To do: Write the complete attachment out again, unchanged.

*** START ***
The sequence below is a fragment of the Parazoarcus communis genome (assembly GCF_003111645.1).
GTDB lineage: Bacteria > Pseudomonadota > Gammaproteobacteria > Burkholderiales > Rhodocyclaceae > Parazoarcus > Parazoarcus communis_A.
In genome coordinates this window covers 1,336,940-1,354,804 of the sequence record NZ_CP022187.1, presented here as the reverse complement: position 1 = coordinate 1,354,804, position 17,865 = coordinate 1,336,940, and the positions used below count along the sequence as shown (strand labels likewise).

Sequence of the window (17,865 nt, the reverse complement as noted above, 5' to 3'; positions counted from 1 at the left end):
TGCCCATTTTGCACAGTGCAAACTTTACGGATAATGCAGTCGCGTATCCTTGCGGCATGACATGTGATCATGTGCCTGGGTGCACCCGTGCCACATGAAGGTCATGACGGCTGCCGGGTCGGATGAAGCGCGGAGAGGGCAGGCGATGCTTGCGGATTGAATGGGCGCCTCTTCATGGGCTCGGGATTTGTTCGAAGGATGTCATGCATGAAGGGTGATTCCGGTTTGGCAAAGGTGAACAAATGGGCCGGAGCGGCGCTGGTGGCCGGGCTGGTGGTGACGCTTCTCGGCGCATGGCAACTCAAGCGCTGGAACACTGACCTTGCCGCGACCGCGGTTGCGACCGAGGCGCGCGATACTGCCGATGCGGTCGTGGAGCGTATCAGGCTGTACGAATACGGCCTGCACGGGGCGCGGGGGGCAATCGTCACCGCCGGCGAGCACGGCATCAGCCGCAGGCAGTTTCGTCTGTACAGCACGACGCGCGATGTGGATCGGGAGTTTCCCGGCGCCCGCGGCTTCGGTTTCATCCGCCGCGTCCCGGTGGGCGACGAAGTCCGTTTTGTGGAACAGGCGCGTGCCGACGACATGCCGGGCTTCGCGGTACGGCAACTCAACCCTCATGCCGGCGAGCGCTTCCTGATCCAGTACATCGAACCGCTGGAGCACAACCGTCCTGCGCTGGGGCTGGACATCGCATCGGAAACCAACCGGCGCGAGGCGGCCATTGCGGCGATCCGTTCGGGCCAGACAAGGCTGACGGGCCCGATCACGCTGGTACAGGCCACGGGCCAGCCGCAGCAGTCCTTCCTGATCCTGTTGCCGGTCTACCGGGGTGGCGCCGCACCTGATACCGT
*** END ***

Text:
The sequence below is a fragment of the Parazoarcus communis genome (assembly GCF_003111645.1).
GTDB lineage: Bacteria > Pseudomonadota > Gammaproteobacteria > Burkholderiales > Rhodocyclaceae > Parazoarcus > Parazoarcus communis_A.
In genome coordinates this window covers 1,336,940-1,354,804 of the sequence record NZ_CP022187.1, presented here as the reverse complement: position 1 = coordinate 1,354,804, position 17,865 = coordinate 1,336,940, and the positions used below count along the sequence as shown (strand labels likewise).

Sequence of the window (17,865 nt, the reverse complement as noted above, 5' to 3'; positions counted from 1 at the left end):
TGCCCATTTTGCACAGTGCAAACTTTACGGATAATGCAGTCGCGTATCCTTGCGGCATGACATGTGATCATGTGCCTGGGTGCACCCGTGCCACATGAAGGTCATGACGGCTGCCGGGTCGGATGAAGCGCGGAGAGGGCAGGCGATGCTTGCGGATTGAATGGGCGCCTCTTCATGGGCTCGGGATTTGTTCGAAGGATGTCATGCATGAAGGGTGATTCCGGTTTGGCAAAGGTGAACAAATGGGCCGGAGCGGCGCTGGTGGCCGGGCTGGTGGTGACGCTTCTCGGCGCATGGCAACTCAAGCGCTGGAACACTGACCTTGCCGCGACCGCGGTTGCGACCGAGGCGCGCGATACTGCCGATGCGGTCGTGGAGCGTATCAGGCTGTACGAATACGGCCTGCACGGGGCGCGGGGGGCAATCGTCACCGCCGGCGAGCACGGCATCAGCCGCAGGCAGTTTCGTCTGTACAGCACGACGCGCGATGTGGATCGGGAGTTTCCCGGCGCCCGCGGCTTCGGTTTCATCCGCCGCGTCCCGGTGGGCGACGAAGTCCGTTTTGTGGAACAGGCGCGTGCCGACGACATGCCGGGCTTCGCGGTACGGCAACTCAACCCTCATGCCGGCGAGCGCTTCCTGATCCAGTACATCGAACCGCTGGAGCACAACCGTCCTGCGCTGGGGCTGGACATCGCATCGGAAACCAACCGGCGCGAGGCGGCCATTGCGGCGATCCGTTCGGGCCAGACAAGGCTGACGGGCCCGATCACGCTGGTACAGGCCACGGGCCAGCCGCAGCAGTCCTTCCTGATCCTGTTGCCGGTCTACCGGGGTGGCGCCGCACCTGATACCGT